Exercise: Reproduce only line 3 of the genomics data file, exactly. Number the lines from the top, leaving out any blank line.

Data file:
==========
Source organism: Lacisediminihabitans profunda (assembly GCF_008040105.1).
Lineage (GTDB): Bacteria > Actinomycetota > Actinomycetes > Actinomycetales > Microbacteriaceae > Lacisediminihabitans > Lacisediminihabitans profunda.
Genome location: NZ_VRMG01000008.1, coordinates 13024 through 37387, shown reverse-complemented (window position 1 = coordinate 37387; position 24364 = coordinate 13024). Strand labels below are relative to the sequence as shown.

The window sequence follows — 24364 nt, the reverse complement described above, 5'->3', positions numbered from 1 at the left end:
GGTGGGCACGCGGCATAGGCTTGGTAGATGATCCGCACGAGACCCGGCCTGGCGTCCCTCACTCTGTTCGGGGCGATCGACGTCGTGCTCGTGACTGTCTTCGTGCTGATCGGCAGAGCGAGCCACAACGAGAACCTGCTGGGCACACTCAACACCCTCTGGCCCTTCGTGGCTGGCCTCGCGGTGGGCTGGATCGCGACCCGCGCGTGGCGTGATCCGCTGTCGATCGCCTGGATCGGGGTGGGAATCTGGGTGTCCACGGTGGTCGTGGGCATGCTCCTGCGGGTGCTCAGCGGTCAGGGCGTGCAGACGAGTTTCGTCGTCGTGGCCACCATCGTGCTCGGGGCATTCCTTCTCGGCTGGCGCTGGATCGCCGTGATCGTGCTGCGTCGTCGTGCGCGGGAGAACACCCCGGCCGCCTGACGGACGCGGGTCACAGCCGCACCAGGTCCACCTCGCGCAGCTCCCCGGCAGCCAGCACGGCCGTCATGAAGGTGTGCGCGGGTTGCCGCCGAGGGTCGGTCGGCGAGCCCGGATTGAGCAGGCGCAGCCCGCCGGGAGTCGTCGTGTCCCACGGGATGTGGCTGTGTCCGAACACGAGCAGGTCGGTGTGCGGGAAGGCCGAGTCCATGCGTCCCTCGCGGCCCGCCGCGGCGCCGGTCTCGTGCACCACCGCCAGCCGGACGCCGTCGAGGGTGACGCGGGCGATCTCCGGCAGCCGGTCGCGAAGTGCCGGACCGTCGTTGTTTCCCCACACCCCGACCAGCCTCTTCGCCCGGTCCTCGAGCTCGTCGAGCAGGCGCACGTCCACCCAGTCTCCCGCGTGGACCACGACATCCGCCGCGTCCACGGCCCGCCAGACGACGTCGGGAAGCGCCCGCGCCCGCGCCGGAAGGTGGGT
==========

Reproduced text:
Genome location: NZ_VRMG01000008.1, coordinates 13024 through 37387, shown reverse-complemented (window position 1 = coordinate 37387; position 24364 = coordinate 13024). Strand labels below are relative to the sequence as shown.